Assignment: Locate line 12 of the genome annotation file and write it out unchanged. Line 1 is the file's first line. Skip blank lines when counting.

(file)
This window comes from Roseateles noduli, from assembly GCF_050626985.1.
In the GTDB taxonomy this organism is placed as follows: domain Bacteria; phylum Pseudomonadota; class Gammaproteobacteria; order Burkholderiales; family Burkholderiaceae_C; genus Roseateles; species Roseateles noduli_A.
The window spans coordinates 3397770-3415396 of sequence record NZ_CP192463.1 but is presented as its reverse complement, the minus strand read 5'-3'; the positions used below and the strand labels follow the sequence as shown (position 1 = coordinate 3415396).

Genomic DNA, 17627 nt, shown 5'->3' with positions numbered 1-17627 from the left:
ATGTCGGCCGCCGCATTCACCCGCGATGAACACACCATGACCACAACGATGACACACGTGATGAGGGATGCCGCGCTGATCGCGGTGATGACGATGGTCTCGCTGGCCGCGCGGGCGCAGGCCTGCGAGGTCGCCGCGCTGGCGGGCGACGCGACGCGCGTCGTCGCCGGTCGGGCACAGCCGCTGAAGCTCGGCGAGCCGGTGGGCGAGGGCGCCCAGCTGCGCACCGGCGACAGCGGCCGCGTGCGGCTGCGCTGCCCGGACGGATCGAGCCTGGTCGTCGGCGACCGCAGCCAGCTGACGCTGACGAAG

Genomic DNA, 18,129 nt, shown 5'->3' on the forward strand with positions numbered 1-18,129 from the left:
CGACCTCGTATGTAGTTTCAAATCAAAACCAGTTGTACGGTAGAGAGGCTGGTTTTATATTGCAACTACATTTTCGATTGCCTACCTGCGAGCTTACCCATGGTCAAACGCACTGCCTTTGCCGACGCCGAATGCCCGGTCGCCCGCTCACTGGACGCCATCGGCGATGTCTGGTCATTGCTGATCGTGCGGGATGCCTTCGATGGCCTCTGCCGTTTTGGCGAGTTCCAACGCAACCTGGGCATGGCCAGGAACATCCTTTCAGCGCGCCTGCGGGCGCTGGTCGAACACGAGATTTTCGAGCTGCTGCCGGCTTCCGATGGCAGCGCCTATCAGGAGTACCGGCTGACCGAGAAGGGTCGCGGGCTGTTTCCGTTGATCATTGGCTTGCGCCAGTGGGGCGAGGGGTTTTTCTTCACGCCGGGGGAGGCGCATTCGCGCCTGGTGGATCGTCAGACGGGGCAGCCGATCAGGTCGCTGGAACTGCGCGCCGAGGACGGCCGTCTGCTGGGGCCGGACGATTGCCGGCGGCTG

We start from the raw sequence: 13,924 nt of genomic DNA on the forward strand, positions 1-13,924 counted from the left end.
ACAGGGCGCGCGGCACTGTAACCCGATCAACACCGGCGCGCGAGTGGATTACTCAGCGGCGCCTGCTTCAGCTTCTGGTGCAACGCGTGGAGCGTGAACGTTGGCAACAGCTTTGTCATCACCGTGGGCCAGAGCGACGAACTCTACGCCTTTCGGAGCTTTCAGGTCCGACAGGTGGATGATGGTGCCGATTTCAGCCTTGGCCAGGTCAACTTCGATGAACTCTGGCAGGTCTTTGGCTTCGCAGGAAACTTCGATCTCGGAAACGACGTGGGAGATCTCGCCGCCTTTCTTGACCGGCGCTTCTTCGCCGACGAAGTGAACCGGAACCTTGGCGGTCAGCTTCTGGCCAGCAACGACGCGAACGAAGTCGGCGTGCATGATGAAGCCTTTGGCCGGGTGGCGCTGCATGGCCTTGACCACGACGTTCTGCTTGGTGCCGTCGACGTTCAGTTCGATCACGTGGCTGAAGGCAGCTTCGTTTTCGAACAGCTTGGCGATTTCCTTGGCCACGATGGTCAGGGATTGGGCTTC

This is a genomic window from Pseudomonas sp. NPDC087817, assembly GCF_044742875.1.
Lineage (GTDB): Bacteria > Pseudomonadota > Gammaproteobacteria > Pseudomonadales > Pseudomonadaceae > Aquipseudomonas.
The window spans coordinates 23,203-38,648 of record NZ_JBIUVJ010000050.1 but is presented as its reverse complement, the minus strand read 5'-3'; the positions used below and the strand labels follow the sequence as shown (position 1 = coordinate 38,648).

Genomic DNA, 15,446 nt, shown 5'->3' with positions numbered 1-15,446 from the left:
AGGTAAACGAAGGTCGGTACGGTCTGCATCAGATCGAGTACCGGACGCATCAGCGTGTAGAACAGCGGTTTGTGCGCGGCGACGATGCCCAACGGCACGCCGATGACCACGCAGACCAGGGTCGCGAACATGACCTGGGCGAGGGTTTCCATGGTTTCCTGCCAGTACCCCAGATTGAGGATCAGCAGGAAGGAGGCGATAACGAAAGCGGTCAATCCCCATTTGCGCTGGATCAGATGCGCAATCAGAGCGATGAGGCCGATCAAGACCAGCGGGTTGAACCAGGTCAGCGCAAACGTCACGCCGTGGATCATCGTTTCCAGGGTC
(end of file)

The window spans coordinates 23,203-38,648 of record NZ_JBIUVJ010000050.1 but is presented as its reverse complement, the minus strand read 5'-3'; the positions used below and the strand labels follow the sequence as shown (position 1 = coordinate 38,648).